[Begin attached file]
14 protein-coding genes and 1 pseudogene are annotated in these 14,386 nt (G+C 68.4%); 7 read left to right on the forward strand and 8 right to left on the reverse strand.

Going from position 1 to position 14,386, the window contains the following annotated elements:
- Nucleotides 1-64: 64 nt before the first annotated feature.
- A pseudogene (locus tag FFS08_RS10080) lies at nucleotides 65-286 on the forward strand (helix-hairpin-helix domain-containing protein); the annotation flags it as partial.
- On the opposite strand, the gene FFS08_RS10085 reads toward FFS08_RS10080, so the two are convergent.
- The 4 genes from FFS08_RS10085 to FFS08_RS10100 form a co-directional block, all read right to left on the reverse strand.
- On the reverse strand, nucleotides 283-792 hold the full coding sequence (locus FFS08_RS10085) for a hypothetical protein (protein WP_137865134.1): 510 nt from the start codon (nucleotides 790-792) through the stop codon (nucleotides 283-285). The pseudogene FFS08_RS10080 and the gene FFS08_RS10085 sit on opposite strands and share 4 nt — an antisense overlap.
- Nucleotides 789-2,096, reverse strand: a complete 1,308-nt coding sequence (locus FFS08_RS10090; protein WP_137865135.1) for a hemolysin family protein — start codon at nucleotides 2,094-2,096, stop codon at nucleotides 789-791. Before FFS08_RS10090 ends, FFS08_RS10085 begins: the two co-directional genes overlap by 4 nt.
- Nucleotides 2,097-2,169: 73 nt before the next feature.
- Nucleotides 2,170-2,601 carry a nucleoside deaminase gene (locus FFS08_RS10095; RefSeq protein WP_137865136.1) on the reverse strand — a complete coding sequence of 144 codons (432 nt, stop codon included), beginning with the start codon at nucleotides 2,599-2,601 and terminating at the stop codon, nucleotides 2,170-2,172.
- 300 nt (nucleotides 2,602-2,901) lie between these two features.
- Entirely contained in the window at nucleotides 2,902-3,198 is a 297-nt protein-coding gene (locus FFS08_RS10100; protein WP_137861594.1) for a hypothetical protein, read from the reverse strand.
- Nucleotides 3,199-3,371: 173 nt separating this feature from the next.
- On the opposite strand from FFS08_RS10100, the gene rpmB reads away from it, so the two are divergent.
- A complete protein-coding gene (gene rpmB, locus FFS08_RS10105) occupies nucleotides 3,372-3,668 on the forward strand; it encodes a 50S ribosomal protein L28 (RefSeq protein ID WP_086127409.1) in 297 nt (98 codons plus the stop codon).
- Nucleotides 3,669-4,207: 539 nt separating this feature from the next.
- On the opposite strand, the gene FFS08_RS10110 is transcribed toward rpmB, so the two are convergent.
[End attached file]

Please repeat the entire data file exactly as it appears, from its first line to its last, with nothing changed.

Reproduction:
14 protein-coding genes and 1 pseudogene are annotated in these 14,386 nt (G+C 68.4%); 7 read left to right on the forward strand and 8 right to left on the reverse strand.

Going from position 1 to position 14,386, the window contains the following annotated elements:
- Nucleotides 1-64: 64 nt before the first annotated feature.
- A pseudogene (locus tag FFS08_RS10080) lies at nucleotides 65-286 on the forward strand (helix-hairpin-helix domain-containing protein); the annotation flags it as partial.
- On the opposite strand, the gene FFS08_RS10085 reads toward FFS08_RS10080, so the two are convergent.
- The 4 genes from FFS08_RS10085 to FFS08_RS10100 form a co-directional block, all read right to left on the reverse strand.
- On the reverse strand, nucleotides 283-792 hold the full coding sequence (locus FFS08_RS10085) for a hypothetical protein (protein WP_137865134.1): 510 nt from the start codon (nucleotides 790-792) through the stop codon (nucleotides 283-285). The pseudogene FFS08_RS10080 and the gene FFS08_RS10085 sit on opposite strands and share 4 nt — an antisense overlap.
- Nucleotides 789-2,096, reverse strand: a complete 1,308-nt coding sequence (locus FFS08_RS10090; protein WP_137865135.1) for a hemolysin family protein — start codon at nucleotides 2,094-2,096, stop codon at nucleotides 789-791. Before FFS08_RS10090 ends, FFS08_RS10085 begins: the two co-directional genes overlap by 4 nt.
- Nucleotides 2,097-2,169: 73 nt before the next feature.
- Nucleotides 2,170-2,601 carry a nucleoside deaminase gene (locus FFS08_RS10095; RefSeq protein WP_137865136.1) on the reverse strand — a complete coding sequence of 144 codons (432 nt, stop codon included), beginning with the start codon at nucleotides 2,599-2,601 and terminating at the stop codon, nucleotides 2,170-2,172.
- 300 nt (nucleotides 2,602-2,901) lie between these two features.
- Entirely contained in the window at nucleotides 2,902-3,198 is a 297-nt protein-coding gene (locus FFS08_RS10100; protein WP_137861594.1) for a hypothetical protein, read from the reverse strand.
- Nucleotides 3,199-3,371: 173 nt separating this feature from the next.
- On the opposite strand from FFS08_RS10100, the gene rpmB reads away from it, so the two are divergent.
- A complete protein-coding gene (gene rpmB, locus FFS08_RS10105) occupies nucleotides 3,372-3,668 on the forward strand; it encodes a 50S ribosomal protein L28 (RefSeq protein ID WP_086127409.1) in 297 nt (98 codons plus the stop codon).
- Nucleotides 3,669-4,207: 539 nt separating this feature from the next.
- On the opposite strand, the gene FFS08_RS10110 is transcribed toward rpmB, so the two are convergent.